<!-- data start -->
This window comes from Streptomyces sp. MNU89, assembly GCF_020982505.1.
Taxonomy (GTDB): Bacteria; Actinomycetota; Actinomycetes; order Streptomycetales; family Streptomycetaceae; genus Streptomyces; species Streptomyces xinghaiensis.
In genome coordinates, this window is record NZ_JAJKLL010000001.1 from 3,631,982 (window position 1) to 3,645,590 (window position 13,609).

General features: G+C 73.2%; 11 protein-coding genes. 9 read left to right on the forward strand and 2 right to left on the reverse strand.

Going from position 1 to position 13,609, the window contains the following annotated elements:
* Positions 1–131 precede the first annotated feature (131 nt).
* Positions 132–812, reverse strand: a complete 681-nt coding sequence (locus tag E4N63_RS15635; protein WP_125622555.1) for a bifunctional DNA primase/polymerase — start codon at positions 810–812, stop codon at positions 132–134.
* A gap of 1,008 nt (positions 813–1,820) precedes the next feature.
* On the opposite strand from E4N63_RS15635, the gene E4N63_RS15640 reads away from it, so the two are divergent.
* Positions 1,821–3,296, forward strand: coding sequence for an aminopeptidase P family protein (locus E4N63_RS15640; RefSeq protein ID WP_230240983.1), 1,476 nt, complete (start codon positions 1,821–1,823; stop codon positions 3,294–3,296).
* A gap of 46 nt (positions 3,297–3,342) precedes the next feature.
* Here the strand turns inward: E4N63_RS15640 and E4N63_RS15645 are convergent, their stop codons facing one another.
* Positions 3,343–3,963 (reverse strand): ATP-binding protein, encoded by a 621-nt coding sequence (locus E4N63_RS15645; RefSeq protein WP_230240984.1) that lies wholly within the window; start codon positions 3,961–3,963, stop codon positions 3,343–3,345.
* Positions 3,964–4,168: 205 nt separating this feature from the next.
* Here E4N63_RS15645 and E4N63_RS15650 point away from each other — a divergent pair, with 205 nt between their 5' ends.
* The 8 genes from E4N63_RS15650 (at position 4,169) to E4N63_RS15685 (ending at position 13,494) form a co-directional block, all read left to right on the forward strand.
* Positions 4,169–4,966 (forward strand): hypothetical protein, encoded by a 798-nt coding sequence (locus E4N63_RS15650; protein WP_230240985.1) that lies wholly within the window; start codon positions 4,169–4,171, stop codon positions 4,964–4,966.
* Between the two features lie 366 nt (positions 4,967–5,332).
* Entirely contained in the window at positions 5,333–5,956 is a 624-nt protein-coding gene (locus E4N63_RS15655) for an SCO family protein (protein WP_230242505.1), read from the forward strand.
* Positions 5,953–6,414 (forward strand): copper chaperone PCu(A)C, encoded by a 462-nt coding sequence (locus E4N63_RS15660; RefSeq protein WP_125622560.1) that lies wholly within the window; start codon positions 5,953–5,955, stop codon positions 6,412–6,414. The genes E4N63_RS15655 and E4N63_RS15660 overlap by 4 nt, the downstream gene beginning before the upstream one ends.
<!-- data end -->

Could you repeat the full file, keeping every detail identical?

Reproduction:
This window comes from Streptomyces sp. MNU89, assembly GCF_020982505.1.
Taxonomy (GTDB): Bacteria; Actinomycetota; Actinomycetes; order Streptomycetales; family Streptomycetaceae; genus Streptomyces; species Streptomyces xinghaiensis.
In genome coordinates, this window is record NZ_JAJKLL010000001.1 from 3,631,982 (window position 1) to 3,645,590 (window position 13,609).

General features: G+C 73.2%; 11 protein-coding genes. 9 read left to right on the forward strand and 2 right to left on the reverse strand.

Going from position 1 to position 13,609, the window contains the following annotated elements:
* Positions 1–131 precede the first annotated feature (131 nt).
* Positions 132–812, reverse strand: a complete 681-nt coding sequence (locus tag E4N63_RS15635; protein WP_125622555.1) for a bifunctional DNA primase/polymerase — start codon at positions 810–812, stop codon at positions 132–134.
* A gap of 1,008 nt (positions 813–1,820) precedes the next feature.
* On the opposite strand from E4N63_RS15635, the gene E4N63_RS15640 reads away from it, so the two are divergent.
* Positions 1,821–3,296, forward strand: coding sequence for an aminopeptidase P family protein (locus E4N63_RS15640; RefSeq protein ID WP_230240983.1), 1,476 nt, complete (start codon positions 1,821–1,823; stop codon positions 3,294–3,296).
* A gap of 46 nt (positions 3,297–3,342) precedes the next feature.
* Here the strand turns inward: E4N63_RS15640 and E4N63_RS15645 are convergent, their stop codons facing one another.
* Positions 3,343–3,963 (reverse strand): ATP-binding protein, encoded by a 621-nt coding sequence (locus E4N63_RS15645; RefSeq protein WP_230240984.1) that lies wholly within the window; start codon positions 3,961–3,963, stop codon positions 3,343–3,345.
* Positions 3,964–4,168: 205 nt separating this feature from the next.
* Here E4N63_RS15645 and E4N63_RS15650 point away from each other — a divergent pair, with 205 nt between their 5' ends.
* The 8 genes from E4N63_RS15650 (at position 4,169) to E4N63_RS15685 (ending at position 13,494) form a co-directional block, all read left to right on the forward strand.
* Positions 4,169–4,966 (forward strand): hypothetical protein, encoded by a 798-nt coding sequence (locus E4N63_RS15650; protein WP_230240985.1) that lies wholly within the window; start codon positions 4,169–4,171, stop codon positions 4,964–4,966.
* Between the two features lie 366 nt (positions 4,967–5,332).
* Entirely contained in the window at positions 5,333–5,956 is a 624-nt protein-coding gene (locus E4N63_RS15655) for an SCO family protein (protein WP_230242505.1), read from the forward strand.
* Positions 5,953–6,414 (forward strand): copper chaperone PCu(A)C, encoded by a 462-nt coding sequence (locus E4N63_RS15660; RefSeq protein WP_125622560.1) that lies wholly within the window; start codon positions 5,953–5,955, stop codon positions 6,412–6,414. The genes E4N63_RS15655 and E4N63_RS15660 overlap by 4 nt, the downstream gene beginning before the upstream one ends.